Fremont would return, for four more journeys, to the West, to its mountains, and to California.  He would encounter John Sutter, and later buy the ranch he called, “The Mariposa.”  That was two years before the gold rush.  It made him a millionaire, but he died penniless.  In squalor.

How did that happen?  Was it his personality?  Poor judgment?  Great charisma can be lacking in other important characteristics.  Great men can have serious distractions.  Is it hard to be great without them?  And what about our great women?  Them too? Or are they a different story?

But first, Fremont would wrest California from Mexico, forming the Bear Flag Rebellion, and raising the California Battalion.  He governed along with Admiral Stockton.  Not good enough for President Polk then.  Fremont would run afoul of U.S. General Stephen W. Kearny, and get court-martialed for it.  But Fremont and Stockton have cities named after them.  Kearny, just a street in San Francisco.

Fremont would find support in the powerful Missouri Senator, Thomas Hart Benton.  He married Benton’s daughter, Jessie, 11 years his junior.  And she turned out to be just as courageous as Fremont, even though neither were a West Pointer [that was Kearny].  And Jessie was a far better writer.  A significant talent.  It was her writing up her husband’s journals that would make him famous for what he had done without her.  But when they were broke at the end of his life of triumphs and failures, it was from her writing that they made a living.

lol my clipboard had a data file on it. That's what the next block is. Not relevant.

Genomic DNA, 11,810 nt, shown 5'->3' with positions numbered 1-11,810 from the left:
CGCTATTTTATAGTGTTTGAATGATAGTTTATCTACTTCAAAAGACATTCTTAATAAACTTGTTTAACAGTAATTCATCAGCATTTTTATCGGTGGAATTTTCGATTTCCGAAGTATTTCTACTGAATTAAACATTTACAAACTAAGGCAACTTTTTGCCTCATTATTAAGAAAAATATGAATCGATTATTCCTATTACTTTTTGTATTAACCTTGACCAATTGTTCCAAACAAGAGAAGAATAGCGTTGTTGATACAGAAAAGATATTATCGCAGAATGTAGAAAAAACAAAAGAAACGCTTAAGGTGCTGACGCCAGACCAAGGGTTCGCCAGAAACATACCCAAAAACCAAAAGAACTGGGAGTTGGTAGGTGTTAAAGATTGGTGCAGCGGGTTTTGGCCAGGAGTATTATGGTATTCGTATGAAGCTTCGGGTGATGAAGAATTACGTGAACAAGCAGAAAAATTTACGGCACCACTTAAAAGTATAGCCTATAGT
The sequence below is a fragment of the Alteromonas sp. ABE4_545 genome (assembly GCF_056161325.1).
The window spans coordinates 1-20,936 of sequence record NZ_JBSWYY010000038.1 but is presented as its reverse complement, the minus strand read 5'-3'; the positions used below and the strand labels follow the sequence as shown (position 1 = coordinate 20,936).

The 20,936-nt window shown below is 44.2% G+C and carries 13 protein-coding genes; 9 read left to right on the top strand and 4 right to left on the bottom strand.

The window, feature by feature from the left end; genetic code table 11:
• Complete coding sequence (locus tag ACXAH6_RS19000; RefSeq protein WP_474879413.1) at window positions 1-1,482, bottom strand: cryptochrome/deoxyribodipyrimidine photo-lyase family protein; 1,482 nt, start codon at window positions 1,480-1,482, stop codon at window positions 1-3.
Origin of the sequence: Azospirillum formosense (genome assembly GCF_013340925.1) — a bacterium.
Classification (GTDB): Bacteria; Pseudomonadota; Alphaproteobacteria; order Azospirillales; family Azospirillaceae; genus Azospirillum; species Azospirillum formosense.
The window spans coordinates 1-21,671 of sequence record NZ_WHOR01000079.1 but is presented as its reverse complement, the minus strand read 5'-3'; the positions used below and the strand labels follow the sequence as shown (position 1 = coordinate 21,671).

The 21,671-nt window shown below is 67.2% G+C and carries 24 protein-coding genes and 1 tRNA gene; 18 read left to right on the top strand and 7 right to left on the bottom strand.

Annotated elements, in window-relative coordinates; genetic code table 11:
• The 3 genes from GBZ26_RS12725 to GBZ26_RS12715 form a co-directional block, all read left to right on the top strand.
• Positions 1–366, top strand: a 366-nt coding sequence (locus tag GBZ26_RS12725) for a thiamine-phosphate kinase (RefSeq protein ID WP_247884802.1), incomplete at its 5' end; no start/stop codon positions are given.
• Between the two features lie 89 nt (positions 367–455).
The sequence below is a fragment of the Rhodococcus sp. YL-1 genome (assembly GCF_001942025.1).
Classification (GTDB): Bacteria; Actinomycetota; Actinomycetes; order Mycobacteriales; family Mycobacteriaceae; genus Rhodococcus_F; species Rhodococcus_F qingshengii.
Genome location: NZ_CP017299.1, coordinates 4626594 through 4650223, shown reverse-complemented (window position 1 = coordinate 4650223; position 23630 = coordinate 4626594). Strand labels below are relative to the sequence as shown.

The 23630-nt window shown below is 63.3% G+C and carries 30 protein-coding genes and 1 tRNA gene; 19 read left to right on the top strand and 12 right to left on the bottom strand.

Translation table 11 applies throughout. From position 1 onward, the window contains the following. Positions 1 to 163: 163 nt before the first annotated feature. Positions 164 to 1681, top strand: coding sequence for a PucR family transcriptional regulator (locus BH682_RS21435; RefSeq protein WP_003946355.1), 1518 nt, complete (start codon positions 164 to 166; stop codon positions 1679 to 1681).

We just don’t hear enough of her contributions.  Fremont did nothing alone.  But, other than Carson, you know nothing of the others.  Or even the names of the ten that died being led by him near the end of his explorations.

Here is an example of Jessie’s style of engaging writing, speaking as Fremont in ascending the peak named for him.

Here, on the summit, where the stillness was absolute, unbroken by any sound, and solitude complete, we thought ourselves beyond the region of animated life; but while we were sitting on the rock, a solitary bee (Bromus, the humble-bee) came winging his flight from the eastern valley, and lit on the knee of one of the men.  It was a strange place, the icy rock and the highest peak of the Rocky Mountains [Fremont was wrong here], for a lover of warm sunshine and flowers; and we pleased ourselves with the idea that he was the first of his species to cross the mountain barrier [Fremont was wrong again], a solitary pioneer to foretell the advance of civilization.  I believe that a moment’s thought would have made us let him continue his way unharmed; but we carried out the law of this country, where all animated nature seems at war; and, seizing him immediately, put him in at least a fit place–in the leaves of a large book, among the flowers we had collected on our way [yikes!].

Fremont was, for a time, famous enough to obtain funding for those other expeditions, including the fourth one, which, in 1848, resulted in the death of ten men in the mountain snows of Colorado.  Kit Carson was unavailable to guide them then, and some survived by eating their dead.  Heroes are found in unusual places [but cannibalism? why was Fremont traveling in winter? no competition?].